I’ve been thinking lately about what faith is, as practiced in community. And about the tension in religious life between nurturing faith and acting for social justice. Not that they’re opposed—they are yin and yang, a union of opposites. The truth, the full picture, transcends each and holds them together. Each at its fullest point gives way to the other, requires the other to continue, loses meaning without the other, whether in the life of an individual or a community.
But where do we put our energy? Feeding the hungry matters, but it matters both physically and spiritually. Soup kitchens and food boxes meet basic needs, but the spirit’s needs are essential as well. The world is hungry in a thousand ways. People must have food, but they are starved for meaning, for hope, for beauty and peace. We cannot live by bread alone.
This week’s radio show, On Being, is an interview with Avivah Zornberg, who explores biblical stories through the Jewish tradition of midrash. She makes the insightful observation that faith is about asking better and better questions.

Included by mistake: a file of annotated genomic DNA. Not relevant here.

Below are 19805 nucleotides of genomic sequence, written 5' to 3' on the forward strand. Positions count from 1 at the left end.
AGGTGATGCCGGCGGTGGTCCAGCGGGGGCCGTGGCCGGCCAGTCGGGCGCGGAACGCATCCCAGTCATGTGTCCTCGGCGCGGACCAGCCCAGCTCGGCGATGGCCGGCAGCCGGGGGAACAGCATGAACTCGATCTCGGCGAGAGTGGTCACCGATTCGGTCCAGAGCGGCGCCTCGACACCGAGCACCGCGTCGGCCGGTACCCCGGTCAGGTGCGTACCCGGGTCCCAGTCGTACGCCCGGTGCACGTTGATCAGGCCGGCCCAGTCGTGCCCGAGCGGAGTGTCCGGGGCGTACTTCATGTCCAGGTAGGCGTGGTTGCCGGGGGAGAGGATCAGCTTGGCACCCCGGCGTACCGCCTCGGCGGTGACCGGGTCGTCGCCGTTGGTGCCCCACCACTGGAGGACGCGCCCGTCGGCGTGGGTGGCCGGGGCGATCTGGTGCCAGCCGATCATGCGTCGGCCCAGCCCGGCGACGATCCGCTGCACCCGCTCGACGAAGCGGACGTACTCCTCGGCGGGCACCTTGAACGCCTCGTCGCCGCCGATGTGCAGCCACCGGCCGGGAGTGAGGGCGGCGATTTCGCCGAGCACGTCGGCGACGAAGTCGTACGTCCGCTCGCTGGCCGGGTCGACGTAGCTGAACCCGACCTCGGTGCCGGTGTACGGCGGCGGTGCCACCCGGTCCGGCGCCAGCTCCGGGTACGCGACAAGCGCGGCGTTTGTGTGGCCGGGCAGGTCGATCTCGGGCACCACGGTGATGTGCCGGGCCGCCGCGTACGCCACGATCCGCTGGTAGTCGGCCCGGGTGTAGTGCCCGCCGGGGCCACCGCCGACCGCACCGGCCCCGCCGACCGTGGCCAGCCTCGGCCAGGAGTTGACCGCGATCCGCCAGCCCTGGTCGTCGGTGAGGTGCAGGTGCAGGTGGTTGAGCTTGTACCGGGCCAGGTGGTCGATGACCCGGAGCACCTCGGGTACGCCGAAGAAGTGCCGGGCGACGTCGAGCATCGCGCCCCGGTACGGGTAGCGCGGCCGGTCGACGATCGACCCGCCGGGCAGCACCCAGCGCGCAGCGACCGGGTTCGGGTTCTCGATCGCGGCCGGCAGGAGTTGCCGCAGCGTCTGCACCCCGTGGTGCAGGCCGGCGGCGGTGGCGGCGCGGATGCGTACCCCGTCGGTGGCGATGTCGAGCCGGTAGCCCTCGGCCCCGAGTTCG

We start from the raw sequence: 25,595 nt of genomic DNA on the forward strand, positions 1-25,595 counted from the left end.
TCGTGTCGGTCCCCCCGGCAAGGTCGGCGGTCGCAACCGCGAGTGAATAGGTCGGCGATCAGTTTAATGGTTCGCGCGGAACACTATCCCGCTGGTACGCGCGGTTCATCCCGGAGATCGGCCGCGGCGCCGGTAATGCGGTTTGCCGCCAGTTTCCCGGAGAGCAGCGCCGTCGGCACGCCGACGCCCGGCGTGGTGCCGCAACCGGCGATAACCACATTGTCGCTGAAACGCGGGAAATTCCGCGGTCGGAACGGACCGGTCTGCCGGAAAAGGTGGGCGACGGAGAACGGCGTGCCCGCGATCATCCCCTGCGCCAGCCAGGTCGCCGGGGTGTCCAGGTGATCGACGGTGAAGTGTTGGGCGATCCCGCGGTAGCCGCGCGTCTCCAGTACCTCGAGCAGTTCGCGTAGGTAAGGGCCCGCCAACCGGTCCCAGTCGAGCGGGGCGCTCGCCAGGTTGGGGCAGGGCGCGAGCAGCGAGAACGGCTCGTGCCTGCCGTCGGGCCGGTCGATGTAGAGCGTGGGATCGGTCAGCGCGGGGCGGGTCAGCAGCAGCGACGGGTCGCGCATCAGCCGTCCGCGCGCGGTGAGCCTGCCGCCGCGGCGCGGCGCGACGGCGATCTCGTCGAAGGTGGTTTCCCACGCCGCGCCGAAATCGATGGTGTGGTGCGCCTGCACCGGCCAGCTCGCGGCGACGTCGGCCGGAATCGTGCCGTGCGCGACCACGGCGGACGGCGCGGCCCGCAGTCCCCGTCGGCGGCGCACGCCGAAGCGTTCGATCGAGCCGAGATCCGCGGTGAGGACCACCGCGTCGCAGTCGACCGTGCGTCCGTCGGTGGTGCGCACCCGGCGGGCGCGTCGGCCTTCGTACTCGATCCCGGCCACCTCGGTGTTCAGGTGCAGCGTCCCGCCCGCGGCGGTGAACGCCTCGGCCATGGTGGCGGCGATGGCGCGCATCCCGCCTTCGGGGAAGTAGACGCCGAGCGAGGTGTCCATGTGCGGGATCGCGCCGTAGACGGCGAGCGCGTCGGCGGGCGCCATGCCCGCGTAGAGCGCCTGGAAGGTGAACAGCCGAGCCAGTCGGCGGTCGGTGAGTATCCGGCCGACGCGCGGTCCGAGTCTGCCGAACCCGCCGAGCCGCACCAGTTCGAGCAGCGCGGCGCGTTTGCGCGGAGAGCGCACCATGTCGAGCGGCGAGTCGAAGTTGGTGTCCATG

During the seder meal in the Jewish celebration of Passover, the practice of asking and answering questions is part of the sacred ritual. Children at the table see unusual and interesting foods, placed before them in part to invite questions. Why is this night different from other nights? Why are we eating these herbs tonight? A child’s simple question echoes through layers of experience in the minds of the adults. We need more than simple answers as life goes on, but we continue to ask why.
In the Seder ritual, the answer to the child and to the adults as well, comes through story. There is richness in that kind of teaching. Open spaces with room for exploration are made present in the world of a story. There is wisdom in demonstrating to the young that when people gather around the things that matter, we create a place and a time for questions.
Those early questions usually have answers. Children need information; stories are literal. But when the information comes in the form of stories, the answers invite more wondering, more questions, as time goes on.
The true teachings may be less about what can be known than about the stories that shape our lives, and the questions we’re invited into. A story changes as we inhabit it, and we are changed, too. I wish I had understood this better when my children were young, but we’re all still learning. Still asking questions.